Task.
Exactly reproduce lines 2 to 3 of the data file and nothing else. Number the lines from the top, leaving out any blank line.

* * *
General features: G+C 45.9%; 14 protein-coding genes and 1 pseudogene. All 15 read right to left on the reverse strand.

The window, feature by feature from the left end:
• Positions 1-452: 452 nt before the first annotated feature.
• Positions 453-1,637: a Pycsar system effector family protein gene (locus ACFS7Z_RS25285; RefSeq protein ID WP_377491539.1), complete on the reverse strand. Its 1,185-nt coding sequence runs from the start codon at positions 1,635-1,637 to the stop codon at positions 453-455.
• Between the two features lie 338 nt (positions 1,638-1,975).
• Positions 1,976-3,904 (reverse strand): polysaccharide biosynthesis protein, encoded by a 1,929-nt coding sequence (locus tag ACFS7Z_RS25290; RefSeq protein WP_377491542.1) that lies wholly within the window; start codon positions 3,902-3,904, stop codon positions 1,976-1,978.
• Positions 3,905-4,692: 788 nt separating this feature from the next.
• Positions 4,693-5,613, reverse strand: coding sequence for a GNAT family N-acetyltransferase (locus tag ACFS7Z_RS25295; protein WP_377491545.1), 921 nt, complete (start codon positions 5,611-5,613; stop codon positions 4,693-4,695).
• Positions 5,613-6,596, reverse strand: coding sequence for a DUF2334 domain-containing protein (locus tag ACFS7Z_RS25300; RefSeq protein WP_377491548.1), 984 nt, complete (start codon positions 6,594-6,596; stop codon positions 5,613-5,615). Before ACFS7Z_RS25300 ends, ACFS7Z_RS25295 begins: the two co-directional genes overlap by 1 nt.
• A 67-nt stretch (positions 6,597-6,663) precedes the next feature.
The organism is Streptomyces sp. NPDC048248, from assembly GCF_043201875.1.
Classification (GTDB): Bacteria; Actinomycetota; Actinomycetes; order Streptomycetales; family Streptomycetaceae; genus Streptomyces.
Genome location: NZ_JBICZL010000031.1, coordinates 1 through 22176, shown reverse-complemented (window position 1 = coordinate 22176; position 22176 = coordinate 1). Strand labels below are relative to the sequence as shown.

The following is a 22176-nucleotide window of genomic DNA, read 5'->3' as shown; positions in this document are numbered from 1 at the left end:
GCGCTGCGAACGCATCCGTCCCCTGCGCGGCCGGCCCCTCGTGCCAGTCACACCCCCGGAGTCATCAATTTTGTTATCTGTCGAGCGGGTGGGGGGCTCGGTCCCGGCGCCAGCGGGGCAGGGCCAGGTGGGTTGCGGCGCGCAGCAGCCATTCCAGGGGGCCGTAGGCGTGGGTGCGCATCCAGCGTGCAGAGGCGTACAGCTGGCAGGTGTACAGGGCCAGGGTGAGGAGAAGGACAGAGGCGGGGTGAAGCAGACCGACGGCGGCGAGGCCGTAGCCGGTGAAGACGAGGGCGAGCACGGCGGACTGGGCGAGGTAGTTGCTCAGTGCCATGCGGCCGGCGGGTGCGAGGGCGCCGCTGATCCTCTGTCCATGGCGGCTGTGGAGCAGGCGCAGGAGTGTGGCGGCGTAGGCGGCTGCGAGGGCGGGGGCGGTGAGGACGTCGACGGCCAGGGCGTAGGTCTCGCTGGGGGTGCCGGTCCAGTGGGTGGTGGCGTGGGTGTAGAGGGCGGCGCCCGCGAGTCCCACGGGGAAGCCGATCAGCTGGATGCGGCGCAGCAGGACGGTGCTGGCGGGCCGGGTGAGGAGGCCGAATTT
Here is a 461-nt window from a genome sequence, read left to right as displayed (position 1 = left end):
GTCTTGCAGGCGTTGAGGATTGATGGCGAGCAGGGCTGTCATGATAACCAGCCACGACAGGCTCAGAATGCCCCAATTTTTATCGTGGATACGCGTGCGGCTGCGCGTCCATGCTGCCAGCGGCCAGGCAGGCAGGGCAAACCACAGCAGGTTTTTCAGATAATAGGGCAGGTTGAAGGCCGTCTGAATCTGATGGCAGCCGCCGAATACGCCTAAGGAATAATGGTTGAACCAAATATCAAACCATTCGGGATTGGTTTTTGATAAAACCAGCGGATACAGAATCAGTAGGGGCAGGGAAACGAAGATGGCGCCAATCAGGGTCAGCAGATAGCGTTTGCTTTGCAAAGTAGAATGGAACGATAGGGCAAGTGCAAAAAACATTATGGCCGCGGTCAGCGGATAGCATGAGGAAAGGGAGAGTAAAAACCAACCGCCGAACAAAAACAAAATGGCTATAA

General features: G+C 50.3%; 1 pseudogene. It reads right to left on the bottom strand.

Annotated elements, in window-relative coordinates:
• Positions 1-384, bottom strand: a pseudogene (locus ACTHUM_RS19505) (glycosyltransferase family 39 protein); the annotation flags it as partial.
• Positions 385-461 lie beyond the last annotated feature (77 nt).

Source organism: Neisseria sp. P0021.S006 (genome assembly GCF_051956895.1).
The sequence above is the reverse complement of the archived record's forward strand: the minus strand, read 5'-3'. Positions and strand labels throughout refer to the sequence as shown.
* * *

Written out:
The window, feature by feature from the left end:
• Positions 1-452: 452 nt before the first annotated feature.